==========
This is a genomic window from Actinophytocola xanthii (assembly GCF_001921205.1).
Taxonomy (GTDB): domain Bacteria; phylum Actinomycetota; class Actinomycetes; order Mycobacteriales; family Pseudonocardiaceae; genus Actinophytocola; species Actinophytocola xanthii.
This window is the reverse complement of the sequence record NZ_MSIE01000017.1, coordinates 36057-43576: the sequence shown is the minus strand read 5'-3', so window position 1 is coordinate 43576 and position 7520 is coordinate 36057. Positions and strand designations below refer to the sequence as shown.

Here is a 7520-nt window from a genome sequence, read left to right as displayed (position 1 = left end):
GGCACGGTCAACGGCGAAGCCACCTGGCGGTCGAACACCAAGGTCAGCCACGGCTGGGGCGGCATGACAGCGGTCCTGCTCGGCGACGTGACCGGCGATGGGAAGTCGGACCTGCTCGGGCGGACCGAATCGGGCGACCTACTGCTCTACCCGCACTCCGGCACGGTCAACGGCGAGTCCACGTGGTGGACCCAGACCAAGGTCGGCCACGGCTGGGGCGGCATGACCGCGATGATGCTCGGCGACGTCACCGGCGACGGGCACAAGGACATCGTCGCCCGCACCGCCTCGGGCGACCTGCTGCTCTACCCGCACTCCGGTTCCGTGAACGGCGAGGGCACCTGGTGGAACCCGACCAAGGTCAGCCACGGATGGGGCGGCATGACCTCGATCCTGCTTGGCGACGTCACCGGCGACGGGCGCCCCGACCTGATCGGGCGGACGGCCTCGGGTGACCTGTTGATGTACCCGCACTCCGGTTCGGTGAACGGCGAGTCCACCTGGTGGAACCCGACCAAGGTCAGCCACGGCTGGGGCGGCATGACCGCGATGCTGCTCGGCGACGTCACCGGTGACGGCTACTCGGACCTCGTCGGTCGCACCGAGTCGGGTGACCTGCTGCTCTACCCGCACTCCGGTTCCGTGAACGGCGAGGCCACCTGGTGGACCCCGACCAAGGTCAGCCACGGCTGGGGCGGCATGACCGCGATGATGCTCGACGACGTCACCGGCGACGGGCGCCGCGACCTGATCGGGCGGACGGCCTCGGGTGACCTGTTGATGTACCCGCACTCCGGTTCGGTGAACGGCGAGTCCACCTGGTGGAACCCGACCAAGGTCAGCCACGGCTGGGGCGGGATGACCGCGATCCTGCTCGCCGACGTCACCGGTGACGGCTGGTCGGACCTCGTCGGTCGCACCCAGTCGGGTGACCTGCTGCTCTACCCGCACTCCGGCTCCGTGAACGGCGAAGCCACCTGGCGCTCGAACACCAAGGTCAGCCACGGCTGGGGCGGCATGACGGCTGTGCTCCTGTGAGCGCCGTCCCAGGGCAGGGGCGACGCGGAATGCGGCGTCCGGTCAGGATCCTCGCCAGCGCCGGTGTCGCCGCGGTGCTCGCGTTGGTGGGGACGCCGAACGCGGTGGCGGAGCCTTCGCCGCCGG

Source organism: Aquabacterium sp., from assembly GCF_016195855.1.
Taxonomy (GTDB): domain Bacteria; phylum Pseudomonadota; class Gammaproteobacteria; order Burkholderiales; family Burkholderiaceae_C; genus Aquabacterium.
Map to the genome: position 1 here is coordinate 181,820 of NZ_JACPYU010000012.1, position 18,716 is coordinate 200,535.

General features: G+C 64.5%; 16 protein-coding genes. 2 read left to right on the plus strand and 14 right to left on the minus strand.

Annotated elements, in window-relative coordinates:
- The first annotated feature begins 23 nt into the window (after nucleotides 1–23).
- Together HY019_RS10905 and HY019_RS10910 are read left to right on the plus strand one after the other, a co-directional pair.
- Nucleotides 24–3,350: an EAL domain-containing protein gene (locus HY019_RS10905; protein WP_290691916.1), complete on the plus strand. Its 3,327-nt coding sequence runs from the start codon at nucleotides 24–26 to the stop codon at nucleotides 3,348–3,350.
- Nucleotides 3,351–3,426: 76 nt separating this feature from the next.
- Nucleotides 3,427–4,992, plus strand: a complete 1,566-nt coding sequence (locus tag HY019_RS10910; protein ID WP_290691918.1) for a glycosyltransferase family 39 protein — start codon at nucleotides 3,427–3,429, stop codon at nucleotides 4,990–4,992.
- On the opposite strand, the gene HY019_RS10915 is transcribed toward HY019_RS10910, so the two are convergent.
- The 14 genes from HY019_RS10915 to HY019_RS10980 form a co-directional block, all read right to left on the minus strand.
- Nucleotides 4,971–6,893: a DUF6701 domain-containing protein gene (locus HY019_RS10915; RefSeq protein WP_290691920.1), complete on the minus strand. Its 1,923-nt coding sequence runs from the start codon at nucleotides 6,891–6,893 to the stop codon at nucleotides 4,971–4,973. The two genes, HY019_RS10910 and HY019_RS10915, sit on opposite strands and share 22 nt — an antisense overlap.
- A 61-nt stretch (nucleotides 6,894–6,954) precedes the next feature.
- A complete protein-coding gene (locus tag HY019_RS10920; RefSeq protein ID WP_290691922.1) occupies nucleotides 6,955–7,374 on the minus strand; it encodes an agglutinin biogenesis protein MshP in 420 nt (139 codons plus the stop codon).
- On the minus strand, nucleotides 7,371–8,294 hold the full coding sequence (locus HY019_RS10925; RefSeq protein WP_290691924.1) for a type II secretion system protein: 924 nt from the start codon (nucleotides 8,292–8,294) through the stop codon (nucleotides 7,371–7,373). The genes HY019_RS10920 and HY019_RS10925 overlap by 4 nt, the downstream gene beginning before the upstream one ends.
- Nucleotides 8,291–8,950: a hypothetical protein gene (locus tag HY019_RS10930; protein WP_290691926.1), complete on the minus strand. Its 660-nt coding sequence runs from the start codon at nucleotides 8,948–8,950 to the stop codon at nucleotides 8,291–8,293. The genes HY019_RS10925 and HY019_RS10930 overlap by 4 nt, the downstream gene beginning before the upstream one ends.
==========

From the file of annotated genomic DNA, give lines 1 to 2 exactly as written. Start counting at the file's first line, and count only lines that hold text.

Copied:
This is a genomic window from Actinophytocola xanthii (assembly GCF_001921205.1).
Taxonomy (GTDB): domain Bacteria; phylum Actinomycetota; class Actinomycetes; order Mycobacteriales; family Pseudonocardiaceae; genus Actinophytocola; species Actinophytocola xanthii.